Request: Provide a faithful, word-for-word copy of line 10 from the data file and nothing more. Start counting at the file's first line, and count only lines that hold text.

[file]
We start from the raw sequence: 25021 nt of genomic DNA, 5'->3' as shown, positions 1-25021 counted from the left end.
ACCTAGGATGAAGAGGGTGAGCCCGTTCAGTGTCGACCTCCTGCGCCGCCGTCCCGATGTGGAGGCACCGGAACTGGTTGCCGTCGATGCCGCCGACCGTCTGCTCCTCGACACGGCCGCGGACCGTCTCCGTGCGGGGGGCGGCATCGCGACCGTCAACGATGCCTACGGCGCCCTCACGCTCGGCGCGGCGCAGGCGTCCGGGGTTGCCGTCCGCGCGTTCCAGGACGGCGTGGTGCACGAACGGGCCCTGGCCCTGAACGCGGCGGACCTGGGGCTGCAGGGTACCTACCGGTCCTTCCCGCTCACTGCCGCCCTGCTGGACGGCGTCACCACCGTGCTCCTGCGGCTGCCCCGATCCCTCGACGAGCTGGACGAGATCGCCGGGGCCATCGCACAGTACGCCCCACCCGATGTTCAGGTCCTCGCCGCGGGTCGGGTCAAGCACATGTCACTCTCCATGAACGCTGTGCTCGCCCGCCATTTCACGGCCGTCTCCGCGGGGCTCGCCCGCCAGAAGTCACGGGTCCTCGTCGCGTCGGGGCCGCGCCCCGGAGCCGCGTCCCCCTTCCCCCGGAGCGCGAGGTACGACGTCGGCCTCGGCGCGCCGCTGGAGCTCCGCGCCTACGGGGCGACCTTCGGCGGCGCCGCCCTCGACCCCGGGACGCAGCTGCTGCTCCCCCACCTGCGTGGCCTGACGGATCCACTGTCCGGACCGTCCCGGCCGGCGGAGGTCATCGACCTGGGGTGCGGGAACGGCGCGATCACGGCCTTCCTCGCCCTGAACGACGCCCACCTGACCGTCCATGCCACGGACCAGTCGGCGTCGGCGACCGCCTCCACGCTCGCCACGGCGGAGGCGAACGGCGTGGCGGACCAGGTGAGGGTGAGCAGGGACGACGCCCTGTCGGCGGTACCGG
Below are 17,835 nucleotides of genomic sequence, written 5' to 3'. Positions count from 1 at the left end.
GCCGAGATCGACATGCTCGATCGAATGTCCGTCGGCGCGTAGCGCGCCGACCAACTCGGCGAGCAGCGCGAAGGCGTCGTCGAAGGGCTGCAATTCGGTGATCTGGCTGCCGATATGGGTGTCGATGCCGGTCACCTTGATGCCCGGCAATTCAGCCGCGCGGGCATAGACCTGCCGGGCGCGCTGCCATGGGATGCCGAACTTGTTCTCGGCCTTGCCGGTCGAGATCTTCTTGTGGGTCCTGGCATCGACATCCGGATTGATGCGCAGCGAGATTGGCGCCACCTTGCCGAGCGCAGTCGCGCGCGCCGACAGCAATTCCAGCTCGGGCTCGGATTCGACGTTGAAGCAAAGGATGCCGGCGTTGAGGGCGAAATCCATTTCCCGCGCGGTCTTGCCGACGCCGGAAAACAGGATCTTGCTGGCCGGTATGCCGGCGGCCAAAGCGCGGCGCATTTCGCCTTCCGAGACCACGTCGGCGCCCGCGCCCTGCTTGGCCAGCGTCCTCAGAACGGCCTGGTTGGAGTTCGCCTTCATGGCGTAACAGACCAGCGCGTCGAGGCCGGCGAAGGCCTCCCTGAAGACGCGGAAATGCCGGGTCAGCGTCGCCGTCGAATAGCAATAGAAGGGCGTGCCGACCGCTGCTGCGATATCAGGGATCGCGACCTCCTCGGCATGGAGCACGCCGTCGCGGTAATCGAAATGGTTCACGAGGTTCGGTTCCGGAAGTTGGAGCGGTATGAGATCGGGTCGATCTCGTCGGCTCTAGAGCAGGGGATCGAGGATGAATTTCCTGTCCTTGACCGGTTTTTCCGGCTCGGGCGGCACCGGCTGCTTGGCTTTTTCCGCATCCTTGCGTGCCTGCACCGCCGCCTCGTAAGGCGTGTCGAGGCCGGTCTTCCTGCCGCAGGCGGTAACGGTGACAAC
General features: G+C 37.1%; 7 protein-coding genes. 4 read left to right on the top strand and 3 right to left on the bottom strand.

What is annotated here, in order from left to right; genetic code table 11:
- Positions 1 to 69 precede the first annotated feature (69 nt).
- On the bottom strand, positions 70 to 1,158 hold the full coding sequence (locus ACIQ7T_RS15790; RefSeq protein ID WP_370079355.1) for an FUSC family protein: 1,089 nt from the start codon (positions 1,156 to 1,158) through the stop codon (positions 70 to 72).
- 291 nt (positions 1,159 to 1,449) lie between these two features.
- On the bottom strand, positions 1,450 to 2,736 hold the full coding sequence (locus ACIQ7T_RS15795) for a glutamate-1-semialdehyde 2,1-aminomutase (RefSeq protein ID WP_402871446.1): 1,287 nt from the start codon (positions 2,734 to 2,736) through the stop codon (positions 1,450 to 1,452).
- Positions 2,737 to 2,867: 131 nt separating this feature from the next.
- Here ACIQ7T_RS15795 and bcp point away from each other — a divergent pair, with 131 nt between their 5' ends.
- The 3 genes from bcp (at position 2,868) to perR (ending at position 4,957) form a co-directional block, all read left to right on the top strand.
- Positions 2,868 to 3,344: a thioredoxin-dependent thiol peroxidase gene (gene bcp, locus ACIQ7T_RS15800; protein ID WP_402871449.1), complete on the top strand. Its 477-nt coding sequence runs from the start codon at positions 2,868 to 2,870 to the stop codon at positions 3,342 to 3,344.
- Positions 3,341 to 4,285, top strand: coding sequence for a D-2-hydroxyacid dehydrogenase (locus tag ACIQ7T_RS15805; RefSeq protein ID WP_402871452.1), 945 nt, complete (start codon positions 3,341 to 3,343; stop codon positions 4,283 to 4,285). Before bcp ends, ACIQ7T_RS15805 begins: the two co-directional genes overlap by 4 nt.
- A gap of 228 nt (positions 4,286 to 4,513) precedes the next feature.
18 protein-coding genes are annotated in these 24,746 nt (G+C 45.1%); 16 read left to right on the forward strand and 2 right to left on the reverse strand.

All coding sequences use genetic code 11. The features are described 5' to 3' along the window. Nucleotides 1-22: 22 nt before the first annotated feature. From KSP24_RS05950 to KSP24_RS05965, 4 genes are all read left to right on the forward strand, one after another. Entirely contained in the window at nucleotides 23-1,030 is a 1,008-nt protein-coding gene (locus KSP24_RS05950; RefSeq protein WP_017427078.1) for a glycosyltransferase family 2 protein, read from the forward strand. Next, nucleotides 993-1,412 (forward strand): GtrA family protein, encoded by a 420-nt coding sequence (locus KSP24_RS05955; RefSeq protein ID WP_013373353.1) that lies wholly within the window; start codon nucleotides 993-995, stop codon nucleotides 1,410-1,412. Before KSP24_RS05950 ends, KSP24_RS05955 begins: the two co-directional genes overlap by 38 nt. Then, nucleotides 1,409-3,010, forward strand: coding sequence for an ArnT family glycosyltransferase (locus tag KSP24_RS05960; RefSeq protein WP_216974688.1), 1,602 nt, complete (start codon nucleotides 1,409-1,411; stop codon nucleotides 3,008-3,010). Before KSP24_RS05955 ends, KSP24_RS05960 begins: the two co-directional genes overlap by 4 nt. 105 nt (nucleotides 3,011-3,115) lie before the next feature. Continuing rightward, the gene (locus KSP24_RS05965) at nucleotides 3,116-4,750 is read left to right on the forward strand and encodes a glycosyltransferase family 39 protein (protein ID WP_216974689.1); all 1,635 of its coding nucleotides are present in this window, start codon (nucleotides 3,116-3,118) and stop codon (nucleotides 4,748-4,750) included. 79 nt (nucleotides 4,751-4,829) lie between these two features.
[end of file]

- On the bottom strand, positions 1,450 to 2,736 hold the full coding sequence (locus ACIQ7T_RS15795) for a glutamate-1-semialdehyde 2,1-aminomutase (RefSeq protein ID WP_402871446.1): 1,287 nt from the start codon (positions 2,734 to 2,736) through the stop codon (positions 1,450 to 1,452).